Clearly, there is no one-size-fits-all approach to heat treatments , and more standardized empirical studies are necessary to elucidate broader trends.
Thermal treatments other than conductive or ohmic heating are available, such as those using electric fields and electromagnetic radiation (Han et al. 2018). Radio frequency heat treatments have been tested on soy protein isolate (Guo et al. 2017). This treatment resulted in increased surface thiol groups and hydrophobicity without modification to the amino acid sequence. Microwave heating has boosted soy protein gelation strength (Mu et al. 2020), reduced total amino acids and in vitro digestibility of gluten (Xiang et al. 2020), and increased in vitro digestibility of pigeon-pea protein flour (Sun et al. 2020). Both treatments have faster heating rates than conventional heating processes because they penetrate the material more uniformly. Other nonthermal treatments that could be applied to plant proteins include pulsed-electric field, infrared irradiation, ultraviolet irradiation, gamma irradiation, and electron beam irradiation. While radio frequency and microwave treatment modified only secondary and tertiary protein structure, irradiation can also alter the primary amino acid sequence. Changes in protein primary structures can lead to nutritional and allergenic changes that should be carefully evaluated before consumption to ensure food safety. Han et al. 2018 and Nasrabadi et al. 2021 include informative discussions on the mechanisms of protein structure changes for these types of transformations.
Cold atmospheric plasma treatment has also been explored as a physical treatment for plant proteins (Tolouie et al. 2018; Bu et al. 2022). Grass pea protein isolate modified with cold atmospheric plasma had more orderly secondary structures, more globulin dissociation, better emulsification properties, and improved thermodynamic stability (Mehr et al. 2020). The protein isolate’s surface charge and reactive groups increased with higher voltage and longer durations, resulting in superior protein functionality and stability.
Sonication, or the application of high-frequency sound waves (>16 Hz), has also been tested on proteins, including those from black bean (Li et al. 2019), millet (Nazari et al. 2018), potato (Hussain et al. 2021), and glycinin (Liu et al. 2020). Flores-Jimenez et al. 2019 tested high-intensity ultrasound on canola protein isolates and saw no significant changes in protein digestibility but improved solubility, oil adsorption, emulsification, gelling, and foaming properties. Cold atmospheric plasma treatment and sonication are both relatively scalable and cost-efficient.
Mechanical treatments also influence structure and functionality. Planetary ball milling of wheat gluten increased the number of free thiol groups and protein hydrophobicity, as well as improved emulsifying and foaming properties and reduced particle size (Liu et al. 2021). High-pressure homogenization (100+ MPa) similarly decreased protein particle size, unfolded the proteins, and improved solubility, as well as emulsifying and foaming, of lentil protein suspensions (Saricaoglu 2020) and hazelnut protein meal (Saricaoglu et al. 2018). High-pressure homogenization outperformed thermal treatment by further enhancing the gelation and water-holding capacities of cowpea protein isolate (Peyrano et al. 2016). GFI grantee CSIRO is currently exploring high-pressure processing and high-pressure thermal processing parameters for plant proteins as a cleaner-label approach to plant-based meat production. Microfluidization (i.e., using fluid pressure, shear force, impact, and cavitation to reduce a powder’s particle size) ihas also been tested, demonstrating improved fenugreek seed protein color, oil-binding capacity, emulsion stability, and viscoelasticity (Ghanghas et al. 2021). Microfluidization, homogenization, and ultrasonication were compared for pea protein isolate modification (McCarthy et al. 2016), demonstrating that pea protein-stabilized emulsions made using homogenization or microfluidization had better cold-set gelation properties, while sonication improved protein solubility and emulsifying stability.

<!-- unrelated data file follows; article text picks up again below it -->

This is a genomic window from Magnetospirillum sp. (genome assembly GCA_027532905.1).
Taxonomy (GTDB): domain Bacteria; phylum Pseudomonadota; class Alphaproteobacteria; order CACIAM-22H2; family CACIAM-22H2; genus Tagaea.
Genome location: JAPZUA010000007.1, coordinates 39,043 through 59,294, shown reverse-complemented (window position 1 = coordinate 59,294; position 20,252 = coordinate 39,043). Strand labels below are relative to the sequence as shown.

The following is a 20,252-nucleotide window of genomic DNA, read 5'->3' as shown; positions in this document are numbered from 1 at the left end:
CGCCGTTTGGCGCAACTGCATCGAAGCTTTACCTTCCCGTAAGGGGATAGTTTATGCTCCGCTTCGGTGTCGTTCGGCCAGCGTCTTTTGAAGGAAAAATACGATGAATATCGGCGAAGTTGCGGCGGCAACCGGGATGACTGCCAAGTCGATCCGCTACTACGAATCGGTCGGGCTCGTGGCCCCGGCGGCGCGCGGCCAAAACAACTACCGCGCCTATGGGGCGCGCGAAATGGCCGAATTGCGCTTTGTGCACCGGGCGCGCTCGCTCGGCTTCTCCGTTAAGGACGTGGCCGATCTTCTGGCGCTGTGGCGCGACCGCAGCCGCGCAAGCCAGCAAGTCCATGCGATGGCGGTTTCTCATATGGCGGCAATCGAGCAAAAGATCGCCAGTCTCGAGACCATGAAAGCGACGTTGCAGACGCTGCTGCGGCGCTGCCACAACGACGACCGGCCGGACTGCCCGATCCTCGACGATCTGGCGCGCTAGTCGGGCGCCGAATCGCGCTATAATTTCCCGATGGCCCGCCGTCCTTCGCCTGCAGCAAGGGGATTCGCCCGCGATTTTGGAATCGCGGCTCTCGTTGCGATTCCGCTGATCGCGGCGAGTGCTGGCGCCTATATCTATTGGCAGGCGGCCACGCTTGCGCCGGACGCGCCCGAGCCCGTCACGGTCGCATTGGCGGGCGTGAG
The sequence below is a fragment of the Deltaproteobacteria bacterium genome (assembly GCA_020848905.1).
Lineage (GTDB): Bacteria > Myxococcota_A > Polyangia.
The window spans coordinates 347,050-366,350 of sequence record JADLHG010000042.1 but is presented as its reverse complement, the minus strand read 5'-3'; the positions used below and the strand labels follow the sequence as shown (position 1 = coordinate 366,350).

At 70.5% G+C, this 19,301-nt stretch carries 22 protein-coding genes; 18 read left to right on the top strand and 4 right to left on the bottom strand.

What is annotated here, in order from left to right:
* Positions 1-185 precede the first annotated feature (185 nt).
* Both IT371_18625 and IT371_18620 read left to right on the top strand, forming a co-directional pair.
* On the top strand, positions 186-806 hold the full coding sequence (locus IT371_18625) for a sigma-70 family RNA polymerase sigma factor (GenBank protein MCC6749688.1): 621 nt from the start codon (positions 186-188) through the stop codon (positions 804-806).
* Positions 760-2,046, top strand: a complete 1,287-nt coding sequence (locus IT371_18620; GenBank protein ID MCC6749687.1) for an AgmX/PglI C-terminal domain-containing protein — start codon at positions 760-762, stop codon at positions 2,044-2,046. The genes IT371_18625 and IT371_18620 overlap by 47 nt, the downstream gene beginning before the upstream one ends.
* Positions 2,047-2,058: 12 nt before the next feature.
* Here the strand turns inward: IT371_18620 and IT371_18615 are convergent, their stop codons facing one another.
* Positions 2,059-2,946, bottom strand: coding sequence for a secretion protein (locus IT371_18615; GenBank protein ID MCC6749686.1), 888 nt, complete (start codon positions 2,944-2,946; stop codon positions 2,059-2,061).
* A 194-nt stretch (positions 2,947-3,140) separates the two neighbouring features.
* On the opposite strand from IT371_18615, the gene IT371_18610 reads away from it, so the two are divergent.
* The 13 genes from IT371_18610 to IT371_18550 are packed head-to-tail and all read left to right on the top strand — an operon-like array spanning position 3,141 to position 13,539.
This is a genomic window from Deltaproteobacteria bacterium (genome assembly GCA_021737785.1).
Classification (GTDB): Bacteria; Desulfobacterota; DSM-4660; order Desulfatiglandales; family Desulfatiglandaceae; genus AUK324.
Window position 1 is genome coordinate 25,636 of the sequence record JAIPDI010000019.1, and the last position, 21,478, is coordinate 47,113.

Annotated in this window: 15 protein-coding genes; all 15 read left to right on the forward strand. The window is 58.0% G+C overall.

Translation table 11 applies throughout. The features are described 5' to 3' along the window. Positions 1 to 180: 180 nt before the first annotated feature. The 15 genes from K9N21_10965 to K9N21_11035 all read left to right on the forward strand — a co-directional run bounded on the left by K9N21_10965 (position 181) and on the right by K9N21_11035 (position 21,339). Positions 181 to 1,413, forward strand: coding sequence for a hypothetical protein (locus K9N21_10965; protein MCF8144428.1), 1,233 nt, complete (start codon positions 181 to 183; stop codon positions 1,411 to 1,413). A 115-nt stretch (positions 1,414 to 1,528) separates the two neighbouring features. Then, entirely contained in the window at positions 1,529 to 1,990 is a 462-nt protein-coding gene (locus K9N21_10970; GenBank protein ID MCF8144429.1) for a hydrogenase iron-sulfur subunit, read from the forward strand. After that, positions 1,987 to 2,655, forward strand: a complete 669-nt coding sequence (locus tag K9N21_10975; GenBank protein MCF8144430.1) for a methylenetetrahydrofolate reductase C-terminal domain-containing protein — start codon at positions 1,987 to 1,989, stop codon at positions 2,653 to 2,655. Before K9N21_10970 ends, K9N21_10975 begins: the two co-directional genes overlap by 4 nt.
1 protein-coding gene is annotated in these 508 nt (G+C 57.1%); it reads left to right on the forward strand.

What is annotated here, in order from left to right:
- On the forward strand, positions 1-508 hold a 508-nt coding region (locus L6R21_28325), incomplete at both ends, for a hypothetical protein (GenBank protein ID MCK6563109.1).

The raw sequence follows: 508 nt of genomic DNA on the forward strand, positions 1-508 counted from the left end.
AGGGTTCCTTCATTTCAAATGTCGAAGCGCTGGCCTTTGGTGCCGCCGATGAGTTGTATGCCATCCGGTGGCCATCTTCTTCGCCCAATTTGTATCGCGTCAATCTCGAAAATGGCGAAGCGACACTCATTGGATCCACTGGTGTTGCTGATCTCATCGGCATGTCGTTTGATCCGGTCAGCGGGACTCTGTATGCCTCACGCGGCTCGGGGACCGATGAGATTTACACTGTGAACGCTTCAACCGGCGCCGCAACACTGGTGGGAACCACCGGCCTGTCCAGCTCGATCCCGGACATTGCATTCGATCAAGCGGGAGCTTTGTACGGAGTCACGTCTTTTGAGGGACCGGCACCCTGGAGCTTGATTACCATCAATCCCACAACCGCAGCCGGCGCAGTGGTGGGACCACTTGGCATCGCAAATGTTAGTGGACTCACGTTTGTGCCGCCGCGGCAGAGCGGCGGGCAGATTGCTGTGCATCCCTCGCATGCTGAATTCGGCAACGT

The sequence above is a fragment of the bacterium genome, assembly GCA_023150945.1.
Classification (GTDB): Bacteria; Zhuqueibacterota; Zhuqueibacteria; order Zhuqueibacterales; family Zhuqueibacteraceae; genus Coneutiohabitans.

Physical treatments have a wide variety of effects on protein sequence, structure, and function depending on a multitude of factors, including protein type and process parameters. As a result, more coordinated research with standardized conditions across many protein types is necessary to enable researchers to identify larger trends and draw broader conclusions about the effects of heat, irradiation, and pressure treatments.
Chemical conjugation of proteins with small molecules or macromolecules can significantly alter protein sequence, structure, and functionality. Amino acid groups with reactive moieties, such as a free amine (Figure 3a), hydroxyl, or thiol—for example, lysine, tyrosine, and cysteine, respectively—serve as conjugate sites on proteins. Conjugation increases protein molecular weight and modifies solubility, thermostability, emulsification, and other properties. Chemical conjugation can leave residues and may require further purification, drying, and rehydration of the protein ingredient before use in the formulation.